Open Journal of Psychiatry & Allied Sciences. 2015;6:50-8. Epub 2014 Oct 28.
Serum prolactin level in patients taking olanzapine.
Das D, Talukdar U, Chisty SJS, Das MK, Das S.
Introduction: Olanzapine is a commonly used antipsychotic. Prolactin elevation is a common adverse effect of anstipsychotics, and serum prolactin elevation is seen in about 30% patients treated with olanzapine. There are confounding results about dose dependency of olanzapine and prolactin elevation, and also the duration of treatment.
Method: Fifty six patients, 36 male and 20 female, who were taking olanzapine for any condition for more than a month at a constant dose were enrolled in the study. Patients’ age, weight, body mass index (BMI), serum prolactin levels, and some biochemical values were recorded. Patients were taken from the review outpatient department (OPD) after due consent.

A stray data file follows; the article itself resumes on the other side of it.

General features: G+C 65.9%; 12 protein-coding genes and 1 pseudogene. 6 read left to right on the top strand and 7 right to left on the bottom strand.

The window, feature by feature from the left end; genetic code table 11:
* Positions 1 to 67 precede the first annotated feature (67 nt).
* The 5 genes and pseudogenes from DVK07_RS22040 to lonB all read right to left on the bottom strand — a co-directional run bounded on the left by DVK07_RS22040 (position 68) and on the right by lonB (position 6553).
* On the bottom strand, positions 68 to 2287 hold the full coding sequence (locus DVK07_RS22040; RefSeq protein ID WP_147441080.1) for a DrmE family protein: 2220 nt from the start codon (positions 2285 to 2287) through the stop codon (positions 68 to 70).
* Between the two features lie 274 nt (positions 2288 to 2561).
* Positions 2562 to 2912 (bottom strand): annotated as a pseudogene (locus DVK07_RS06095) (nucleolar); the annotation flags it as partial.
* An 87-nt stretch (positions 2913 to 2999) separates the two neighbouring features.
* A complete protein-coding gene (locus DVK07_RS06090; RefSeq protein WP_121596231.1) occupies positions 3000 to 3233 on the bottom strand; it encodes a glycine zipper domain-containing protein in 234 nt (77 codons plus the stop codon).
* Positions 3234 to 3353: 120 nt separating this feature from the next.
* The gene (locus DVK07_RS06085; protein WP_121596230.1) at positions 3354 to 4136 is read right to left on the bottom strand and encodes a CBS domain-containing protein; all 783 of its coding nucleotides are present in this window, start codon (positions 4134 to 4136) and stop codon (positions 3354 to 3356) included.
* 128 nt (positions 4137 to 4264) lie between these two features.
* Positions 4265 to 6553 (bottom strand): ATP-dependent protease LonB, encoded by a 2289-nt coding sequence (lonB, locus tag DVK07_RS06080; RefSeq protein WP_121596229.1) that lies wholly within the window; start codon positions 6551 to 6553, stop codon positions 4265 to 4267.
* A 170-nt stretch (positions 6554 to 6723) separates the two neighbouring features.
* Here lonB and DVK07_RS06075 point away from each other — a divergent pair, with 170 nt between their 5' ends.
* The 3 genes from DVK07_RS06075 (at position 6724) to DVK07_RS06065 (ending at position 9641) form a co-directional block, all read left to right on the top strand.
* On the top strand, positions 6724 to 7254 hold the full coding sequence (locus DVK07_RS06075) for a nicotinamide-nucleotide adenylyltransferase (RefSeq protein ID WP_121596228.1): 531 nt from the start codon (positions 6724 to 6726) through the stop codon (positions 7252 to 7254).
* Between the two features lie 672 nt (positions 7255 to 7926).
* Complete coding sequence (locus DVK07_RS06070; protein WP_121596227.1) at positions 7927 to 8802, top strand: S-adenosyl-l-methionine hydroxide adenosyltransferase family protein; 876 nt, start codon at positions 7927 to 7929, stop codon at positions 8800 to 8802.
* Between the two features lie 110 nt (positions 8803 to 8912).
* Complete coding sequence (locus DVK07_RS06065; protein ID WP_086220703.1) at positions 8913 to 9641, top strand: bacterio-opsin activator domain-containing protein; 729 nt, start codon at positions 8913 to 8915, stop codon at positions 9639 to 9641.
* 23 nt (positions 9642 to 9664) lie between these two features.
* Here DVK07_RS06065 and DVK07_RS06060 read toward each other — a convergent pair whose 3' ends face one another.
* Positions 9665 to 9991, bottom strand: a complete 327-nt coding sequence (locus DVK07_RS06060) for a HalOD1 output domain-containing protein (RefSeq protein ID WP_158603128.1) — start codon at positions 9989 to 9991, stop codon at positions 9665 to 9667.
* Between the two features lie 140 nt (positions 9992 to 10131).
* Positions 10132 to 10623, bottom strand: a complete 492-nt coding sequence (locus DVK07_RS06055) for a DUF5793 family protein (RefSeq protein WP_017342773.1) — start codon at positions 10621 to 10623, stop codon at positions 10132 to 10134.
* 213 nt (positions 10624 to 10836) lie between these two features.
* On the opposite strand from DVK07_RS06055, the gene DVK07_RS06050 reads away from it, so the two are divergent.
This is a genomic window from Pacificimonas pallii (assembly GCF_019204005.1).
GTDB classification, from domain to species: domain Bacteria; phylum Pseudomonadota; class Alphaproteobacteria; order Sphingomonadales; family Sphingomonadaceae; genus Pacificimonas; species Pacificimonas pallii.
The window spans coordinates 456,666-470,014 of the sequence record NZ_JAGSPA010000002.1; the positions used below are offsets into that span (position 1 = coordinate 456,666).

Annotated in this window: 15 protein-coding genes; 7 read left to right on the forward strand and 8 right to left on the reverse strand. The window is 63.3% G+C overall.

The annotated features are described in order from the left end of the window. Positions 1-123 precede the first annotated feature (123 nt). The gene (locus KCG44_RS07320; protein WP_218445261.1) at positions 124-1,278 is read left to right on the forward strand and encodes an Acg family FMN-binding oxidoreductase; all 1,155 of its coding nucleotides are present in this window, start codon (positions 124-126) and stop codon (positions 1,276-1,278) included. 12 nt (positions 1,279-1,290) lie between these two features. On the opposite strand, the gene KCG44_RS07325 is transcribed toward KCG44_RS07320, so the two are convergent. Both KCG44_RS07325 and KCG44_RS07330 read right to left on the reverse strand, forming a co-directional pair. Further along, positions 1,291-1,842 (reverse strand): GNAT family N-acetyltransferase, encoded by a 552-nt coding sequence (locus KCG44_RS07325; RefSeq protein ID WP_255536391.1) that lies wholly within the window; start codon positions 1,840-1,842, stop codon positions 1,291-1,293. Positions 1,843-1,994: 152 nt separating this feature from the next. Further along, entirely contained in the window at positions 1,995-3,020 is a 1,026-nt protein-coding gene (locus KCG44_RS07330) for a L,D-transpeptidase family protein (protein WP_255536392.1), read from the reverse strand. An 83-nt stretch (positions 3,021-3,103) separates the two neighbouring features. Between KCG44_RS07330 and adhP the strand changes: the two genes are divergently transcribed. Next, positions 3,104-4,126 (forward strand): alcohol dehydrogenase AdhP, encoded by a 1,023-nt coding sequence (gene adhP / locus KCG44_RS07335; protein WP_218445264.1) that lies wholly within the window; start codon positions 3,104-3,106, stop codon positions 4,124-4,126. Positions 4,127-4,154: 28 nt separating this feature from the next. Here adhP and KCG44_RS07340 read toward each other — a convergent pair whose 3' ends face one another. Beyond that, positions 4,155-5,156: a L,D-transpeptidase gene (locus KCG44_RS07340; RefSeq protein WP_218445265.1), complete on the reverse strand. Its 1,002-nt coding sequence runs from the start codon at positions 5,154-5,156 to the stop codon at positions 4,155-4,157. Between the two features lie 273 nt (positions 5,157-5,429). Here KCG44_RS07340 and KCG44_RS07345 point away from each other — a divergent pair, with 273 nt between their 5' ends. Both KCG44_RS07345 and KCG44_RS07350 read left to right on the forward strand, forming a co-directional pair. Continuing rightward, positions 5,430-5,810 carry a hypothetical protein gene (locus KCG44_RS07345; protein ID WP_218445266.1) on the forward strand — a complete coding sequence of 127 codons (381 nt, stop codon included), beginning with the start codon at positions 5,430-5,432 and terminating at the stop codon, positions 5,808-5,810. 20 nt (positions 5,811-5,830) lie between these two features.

Results: Five each in male and female groups showed elevation of serum prolactin (estimated to be high if >20 ng/dl for males, and >25 ng/dl for females.) In females, the elevation was found at lesser dose of olanzapine (13 mg/day, in males 18 mg/day) and early in the treatment (2.4 months vs. 9.7 months in males). Males tended to show raised prolactin with higher doses of olanzapine (mean 18 mg/day). Females (26.31%) also showed higher prevalence of prolactin elevation compared to males (13.51%). No other parameter was found to modify the prolactin levels.
Conclusion: Olanzapine causes elevation of serum prolactin, though lesser degree than some other antipsychotics. Females are more prone to have raised serum prolactin with olanzapine compared to males. However, the elevation seems to be transient. Higher doses of olanzapine tend to cause elevation of serum prolactin. Serum prolactin estimation in patients taking olanzapine may be undertaken to maintain quality life, particularly in females.
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